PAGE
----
- If the probability is less than 10%, the transaction is allowed.
- If the probability is between 10% and 80%, an additional authentication factor (e.g. a one-time SMS code, a fingerprint, or a Secret Question) should be applied.
- If the probability is more than 80%, the transaction is frozen, so it should be processed manually.
Requirements for Payment Fraud Detection with AI-based Methods
To run an AI-driven strategy for Credit Card Fraud Analytics, a number of critical requirements should be met. These will ensure that the model reaches its best detection score.
Amount of data.
Training high-quality Machine Learning models requires significant internal historical data. That means if you do not have enough previous fraudulent and normal transactions, it would be hard to run a Machine Learning model on it because the quality of its training process depends on the quality of the inputs. Because it is rarely the case that a training set contains an equal amount of data samples in two classes, dimensionality reduction or data augmentation techniques are used for that.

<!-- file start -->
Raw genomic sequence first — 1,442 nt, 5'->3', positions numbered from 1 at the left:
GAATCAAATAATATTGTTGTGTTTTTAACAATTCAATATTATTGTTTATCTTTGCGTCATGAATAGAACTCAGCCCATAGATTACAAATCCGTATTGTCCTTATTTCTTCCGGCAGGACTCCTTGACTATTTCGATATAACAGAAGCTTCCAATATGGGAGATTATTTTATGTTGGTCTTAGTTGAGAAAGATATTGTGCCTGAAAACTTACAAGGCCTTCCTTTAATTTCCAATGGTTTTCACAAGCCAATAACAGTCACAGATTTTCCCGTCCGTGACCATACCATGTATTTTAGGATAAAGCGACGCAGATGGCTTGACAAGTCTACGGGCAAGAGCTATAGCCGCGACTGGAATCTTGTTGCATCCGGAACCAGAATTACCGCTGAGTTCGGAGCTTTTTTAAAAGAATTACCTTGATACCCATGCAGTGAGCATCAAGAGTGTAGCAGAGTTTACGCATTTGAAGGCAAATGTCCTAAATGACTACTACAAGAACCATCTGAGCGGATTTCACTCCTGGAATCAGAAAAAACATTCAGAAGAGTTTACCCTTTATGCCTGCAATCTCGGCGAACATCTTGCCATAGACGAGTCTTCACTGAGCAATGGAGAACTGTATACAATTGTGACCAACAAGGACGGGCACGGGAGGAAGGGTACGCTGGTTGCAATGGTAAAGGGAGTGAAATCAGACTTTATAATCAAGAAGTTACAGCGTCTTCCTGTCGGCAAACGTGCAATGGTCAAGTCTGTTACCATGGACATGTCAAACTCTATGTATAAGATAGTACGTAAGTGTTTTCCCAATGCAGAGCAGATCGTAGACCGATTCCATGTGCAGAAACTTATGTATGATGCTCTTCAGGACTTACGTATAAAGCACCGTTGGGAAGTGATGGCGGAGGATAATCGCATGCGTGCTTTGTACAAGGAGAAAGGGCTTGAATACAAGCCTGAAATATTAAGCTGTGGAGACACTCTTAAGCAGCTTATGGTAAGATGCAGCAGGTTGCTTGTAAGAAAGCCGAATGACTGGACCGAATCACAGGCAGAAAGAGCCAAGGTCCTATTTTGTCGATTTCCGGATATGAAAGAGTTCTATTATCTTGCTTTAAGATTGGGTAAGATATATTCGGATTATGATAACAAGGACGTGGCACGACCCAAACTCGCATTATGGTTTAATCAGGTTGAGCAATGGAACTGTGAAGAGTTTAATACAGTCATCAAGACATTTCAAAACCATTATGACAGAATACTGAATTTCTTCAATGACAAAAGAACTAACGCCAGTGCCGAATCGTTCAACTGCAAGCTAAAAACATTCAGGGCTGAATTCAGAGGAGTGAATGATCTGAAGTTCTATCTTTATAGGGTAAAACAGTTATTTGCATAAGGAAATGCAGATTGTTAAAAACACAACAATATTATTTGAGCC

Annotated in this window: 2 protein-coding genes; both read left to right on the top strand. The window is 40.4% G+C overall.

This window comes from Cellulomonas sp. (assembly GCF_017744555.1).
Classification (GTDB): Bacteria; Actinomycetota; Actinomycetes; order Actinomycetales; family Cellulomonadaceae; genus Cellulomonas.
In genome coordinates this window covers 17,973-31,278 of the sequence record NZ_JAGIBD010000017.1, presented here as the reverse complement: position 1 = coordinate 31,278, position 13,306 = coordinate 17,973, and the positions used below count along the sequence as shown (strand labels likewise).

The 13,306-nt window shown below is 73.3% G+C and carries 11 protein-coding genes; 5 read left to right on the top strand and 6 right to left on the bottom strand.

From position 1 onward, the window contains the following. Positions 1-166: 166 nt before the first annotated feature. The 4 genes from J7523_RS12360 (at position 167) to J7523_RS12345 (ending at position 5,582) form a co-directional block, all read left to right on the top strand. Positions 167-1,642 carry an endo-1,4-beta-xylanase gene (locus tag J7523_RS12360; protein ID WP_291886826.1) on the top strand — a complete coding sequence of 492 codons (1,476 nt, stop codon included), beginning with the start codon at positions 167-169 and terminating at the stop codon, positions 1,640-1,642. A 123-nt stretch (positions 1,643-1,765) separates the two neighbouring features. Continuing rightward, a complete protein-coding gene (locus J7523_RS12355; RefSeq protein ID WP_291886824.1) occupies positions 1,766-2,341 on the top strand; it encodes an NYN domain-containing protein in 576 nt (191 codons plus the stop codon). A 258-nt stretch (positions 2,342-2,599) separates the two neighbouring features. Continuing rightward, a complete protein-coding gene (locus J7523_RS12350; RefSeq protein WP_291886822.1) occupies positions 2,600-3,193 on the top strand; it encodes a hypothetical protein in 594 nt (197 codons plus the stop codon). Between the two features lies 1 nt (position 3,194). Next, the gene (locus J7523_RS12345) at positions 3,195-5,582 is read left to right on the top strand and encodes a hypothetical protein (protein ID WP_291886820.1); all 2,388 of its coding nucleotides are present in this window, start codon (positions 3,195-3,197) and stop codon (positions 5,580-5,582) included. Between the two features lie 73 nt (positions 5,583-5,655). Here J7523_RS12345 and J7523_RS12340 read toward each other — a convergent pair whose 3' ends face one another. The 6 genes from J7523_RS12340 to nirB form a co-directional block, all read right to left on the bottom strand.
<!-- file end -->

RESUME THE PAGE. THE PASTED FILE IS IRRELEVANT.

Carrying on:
Quality of data.
Models may be subject to bias based on the nature and quality of historical data. This statement means that if the platform maintainers did not collect and sort the data neatly and properly or even mixed the information of fraudulent transactions with the information of normal ones, that is likely to cause a major bias in the model’s results.
The integrity of factors.
If you have enough data that is well-structured and unbiased, and if your business logic is paired nicely with the Machine Learning model, the chances are very high that fraud detection will work well for your customers and your business.